Puerto Maldonado is not just a great place for hanging out and enjoying the Peruvian gastronomy but also an excellent hub to explore the rich biodiversity of the Amazon in the Tambopata National Park.
About Tambopata National Park
The Tambopata National Park “(officially called the Tambopata-Candamo Reserve Zone, or TRZ) is a massive tract of humid subtropical rainforest in the department of Madre de Dios. The Peruvian government prohibited hunting and logging in the area in 1977 and created the Tambopata-Candamo Reserve Zone in 1990. Nearly one-third the size of Costa Rica, Tambopata has more species of birds (595) and butterflies (more than 1,200) than any place of similar size on earth.
Although mankind’s imprints are slightly more noticeable in Tambopata, the area is one of superb environmental diversity, with a dozen different types of forest and some gorgeous oxbow lakes. Environmentalists claim that the TRZ’s great diversity of wildlife is due to its location at the confluence of lowland Amazon forest with three other ecosystems. At least 13 endangered species are found here, including the jaguar, giant otter, ocelot, harpy eagle, and giant armadillo.”
More on New York Times.
Where to Book
Another advantage of staying in the Tambopata Hostel in Puerto Maldonado was the convenience of booking our Amazon tour directly with the friendly staff at the check-in counter.
There were various tours available and we decided to book the “2 days and 1 night Macaw Claylick tour”
The Amazon Tour – Day 1
Shortly after 8 am in the morning we got picked up by a taxi driver. Together with another Italian traveler we drove for approximately 30 minutes to our first meeting point. A sweet old couple from Peru and our well educated Peruvian Expedition Guide were already waiting for us to complete the group.
We changed the taxi for a 4 wheel drive and made our way on dirt roads deep into the green lush forest of the Amazon.
While the “road” was in pretty good condition, the bridges were simply horrifying. I hated not to have control in those kind of moments and had to trust the driver. The “bridges” were simply 3 large tree trunks loosely “bound” together and I closed my eyes while the 4×4 slowly bounced over.
Apparently, it was not the last time we were changing vehicles… This time not on the road but on the water. After approximately 2 hours, we arrived at river Tambopata and hopped into a speed boat. Navigating upstream the river we finally arrived at our base camp, the Collpas Tambopata In.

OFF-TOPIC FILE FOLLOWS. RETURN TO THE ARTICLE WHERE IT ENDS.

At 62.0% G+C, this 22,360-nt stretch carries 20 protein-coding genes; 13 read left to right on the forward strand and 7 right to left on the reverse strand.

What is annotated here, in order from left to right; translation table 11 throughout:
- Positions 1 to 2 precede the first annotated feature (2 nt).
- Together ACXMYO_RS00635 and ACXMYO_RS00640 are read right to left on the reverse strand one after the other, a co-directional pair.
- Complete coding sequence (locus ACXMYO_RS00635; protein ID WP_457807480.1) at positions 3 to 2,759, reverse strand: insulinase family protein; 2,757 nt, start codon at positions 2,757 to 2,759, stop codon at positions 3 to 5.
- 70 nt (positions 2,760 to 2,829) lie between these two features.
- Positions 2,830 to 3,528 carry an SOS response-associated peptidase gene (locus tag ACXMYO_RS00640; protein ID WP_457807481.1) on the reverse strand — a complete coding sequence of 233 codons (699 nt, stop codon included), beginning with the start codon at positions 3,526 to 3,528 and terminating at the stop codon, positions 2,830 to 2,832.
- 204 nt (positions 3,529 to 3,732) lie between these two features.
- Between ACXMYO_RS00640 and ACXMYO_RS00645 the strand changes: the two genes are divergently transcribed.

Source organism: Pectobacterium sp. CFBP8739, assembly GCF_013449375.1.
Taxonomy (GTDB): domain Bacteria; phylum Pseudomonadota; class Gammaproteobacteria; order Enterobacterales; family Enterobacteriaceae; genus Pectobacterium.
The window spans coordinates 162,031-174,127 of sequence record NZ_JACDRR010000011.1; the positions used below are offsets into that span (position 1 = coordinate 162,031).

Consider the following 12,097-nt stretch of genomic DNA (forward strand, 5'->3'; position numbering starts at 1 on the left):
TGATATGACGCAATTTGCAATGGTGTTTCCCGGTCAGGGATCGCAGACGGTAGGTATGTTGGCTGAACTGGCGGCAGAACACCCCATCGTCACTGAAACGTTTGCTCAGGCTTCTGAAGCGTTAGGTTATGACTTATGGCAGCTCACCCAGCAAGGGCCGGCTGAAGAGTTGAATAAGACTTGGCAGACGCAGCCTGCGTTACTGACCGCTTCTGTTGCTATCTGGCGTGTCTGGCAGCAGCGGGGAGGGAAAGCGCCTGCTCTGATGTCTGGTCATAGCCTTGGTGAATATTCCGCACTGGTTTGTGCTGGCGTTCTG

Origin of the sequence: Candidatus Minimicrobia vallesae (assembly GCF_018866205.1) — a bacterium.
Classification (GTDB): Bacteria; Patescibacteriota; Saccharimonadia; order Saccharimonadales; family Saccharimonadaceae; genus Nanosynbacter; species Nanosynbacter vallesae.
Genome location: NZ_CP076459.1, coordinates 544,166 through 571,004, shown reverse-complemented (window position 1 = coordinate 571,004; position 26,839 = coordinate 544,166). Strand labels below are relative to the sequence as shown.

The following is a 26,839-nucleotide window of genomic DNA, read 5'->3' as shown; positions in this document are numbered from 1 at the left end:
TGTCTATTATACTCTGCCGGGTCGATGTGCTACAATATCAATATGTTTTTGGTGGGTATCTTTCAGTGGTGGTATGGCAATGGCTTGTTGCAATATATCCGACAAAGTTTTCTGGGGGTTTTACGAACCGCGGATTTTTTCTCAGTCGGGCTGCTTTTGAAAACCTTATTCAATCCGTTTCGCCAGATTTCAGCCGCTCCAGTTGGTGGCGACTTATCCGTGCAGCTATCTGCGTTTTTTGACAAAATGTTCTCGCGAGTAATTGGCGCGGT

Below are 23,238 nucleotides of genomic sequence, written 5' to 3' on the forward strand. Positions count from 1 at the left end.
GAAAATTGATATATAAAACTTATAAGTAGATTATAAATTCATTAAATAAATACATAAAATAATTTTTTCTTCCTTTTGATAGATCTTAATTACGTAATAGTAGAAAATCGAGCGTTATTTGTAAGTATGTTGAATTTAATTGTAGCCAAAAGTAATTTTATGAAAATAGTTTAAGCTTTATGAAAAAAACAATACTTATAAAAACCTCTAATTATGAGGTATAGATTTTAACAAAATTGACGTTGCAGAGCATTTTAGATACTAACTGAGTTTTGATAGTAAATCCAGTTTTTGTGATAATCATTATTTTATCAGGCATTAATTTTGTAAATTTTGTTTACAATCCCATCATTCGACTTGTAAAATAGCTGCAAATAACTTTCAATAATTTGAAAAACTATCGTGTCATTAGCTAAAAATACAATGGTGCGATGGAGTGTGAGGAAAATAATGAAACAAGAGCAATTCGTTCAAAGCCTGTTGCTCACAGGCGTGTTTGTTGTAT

After climbing up the stairs we discovered a nice, well maintained lodge in the middle of the jungle. A delicious lunch with great diversity was already waiting for us to regain our energy. Another group just finished their tour and excitedly told us about their Amazon experience. They spotted three jaguars during the night safari in the Tambopata National Park!!!!! Wow, I could not believe it. I had the chance to spot those beautiful animals again after I saw them already in the Pantanal of Brazil.
Jungle Walk – Daytime
I could not wait to explore the Nature Reserve and after we dropped our luggage in one of the private rooms (equipped with bathroom and mosquito nets) we already explored the nearby jungle.
While walking through the thick green forest our Italian friend suddenly stopped and looked right above us into the canapés of the large trees. Something was moving… While I needed some time to see what’s going on, our guide told us that we just discovered a red howler monkey. And it turned out not to be just one but a whole family. Excited as a kid, I tried to get some close ups of the beautiful animals.
Fascinated about their behaviour I could have spent the whole time just watching them. However, they were relatively moving fast and it was difficult to catch up with them. After a while we lost the group and continued our walk without any other major observations. For me, at least, the whole expedition was already a success. I saw Howler Monkeys…!